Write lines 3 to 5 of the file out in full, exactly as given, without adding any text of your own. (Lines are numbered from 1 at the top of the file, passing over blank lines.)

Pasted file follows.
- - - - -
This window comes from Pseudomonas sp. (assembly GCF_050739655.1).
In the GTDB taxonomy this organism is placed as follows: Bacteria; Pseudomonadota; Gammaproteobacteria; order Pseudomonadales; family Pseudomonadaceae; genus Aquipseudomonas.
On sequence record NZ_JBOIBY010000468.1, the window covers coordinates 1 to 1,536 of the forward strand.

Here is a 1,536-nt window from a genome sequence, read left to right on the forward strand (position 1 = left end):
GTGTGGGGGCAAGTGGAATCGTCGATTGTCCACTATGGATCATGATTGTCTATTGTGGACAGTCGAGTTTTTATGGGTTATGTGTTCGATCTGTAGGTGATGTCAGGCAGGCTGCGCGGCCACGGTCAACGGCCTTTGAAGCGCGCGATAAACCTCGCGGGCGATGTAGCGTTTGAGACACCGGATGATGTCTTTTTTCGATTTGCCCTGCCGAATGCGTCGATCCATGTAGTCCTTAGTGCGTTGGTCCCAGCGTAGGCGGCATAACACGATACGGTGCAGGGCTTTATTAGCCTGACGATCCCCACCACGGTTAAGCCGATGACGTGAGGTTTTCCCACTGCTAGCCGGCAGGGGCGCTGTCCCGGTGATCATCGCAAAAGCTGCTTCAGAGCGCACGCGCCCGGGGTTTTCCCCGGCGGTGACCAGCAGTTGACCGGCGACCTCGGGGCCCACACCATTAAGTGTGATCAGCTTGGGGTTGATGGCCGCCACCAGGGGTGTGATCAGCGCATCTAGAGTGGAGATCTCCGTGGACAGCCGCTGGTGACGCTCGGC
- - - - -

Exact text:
On sequence record NZ_JBOIBY010000468.1, the window covers coordinates 1 to 1,536 of the forward strand.

Here is a 1,536-nt window from a genome sequence, read left to right on the forward strand (position 1 = left end):
GTGTGGGGGCAAGTGGAATCGTCGATTGTCCACTATGGATCATGATTGTCTATTGTGGACAGTCGAGTTTTTATGGGTTATGTGTTCGATCTGTAGGTGATGTCAGGCAGGCTGCGCGGCCACGGTCAACGGCCTTTGAAGCGCGCGATAAACCTCGCGGGCGATGTAGCGTTTGAGACACCGGATGATGTCTTTTTTCGATTTGCCCTGCCGAATGCGTCGATCCATGTAGTCCTTAGTGCGTTGGTCCCAGCGTAGGCGGCATAACACGATACGGTGCAGGGCTTTATTAGCCTGACGATCCCCACCACGGTTAAGCCGATGACGTGAGGTTTTCCCACTGCTAGCCGGCAGGGGCGCTGTCCCGGTGATCATCGCAAAAGCTGCTTCAGAGCGCACGCGCCCGGGGTTTTCCCCGGCGGTGACCAGCAGTTGACCGGCGACCTCGGGGCCCACACCATTAAGTGTGATCAGCTTGGGGTTGATGGCCGCCACCAGGGGTGTGATCAGCGCATCTAGAGTGGAGATCTCCGTGGACAGCCGCTGGTGACGCTCGGC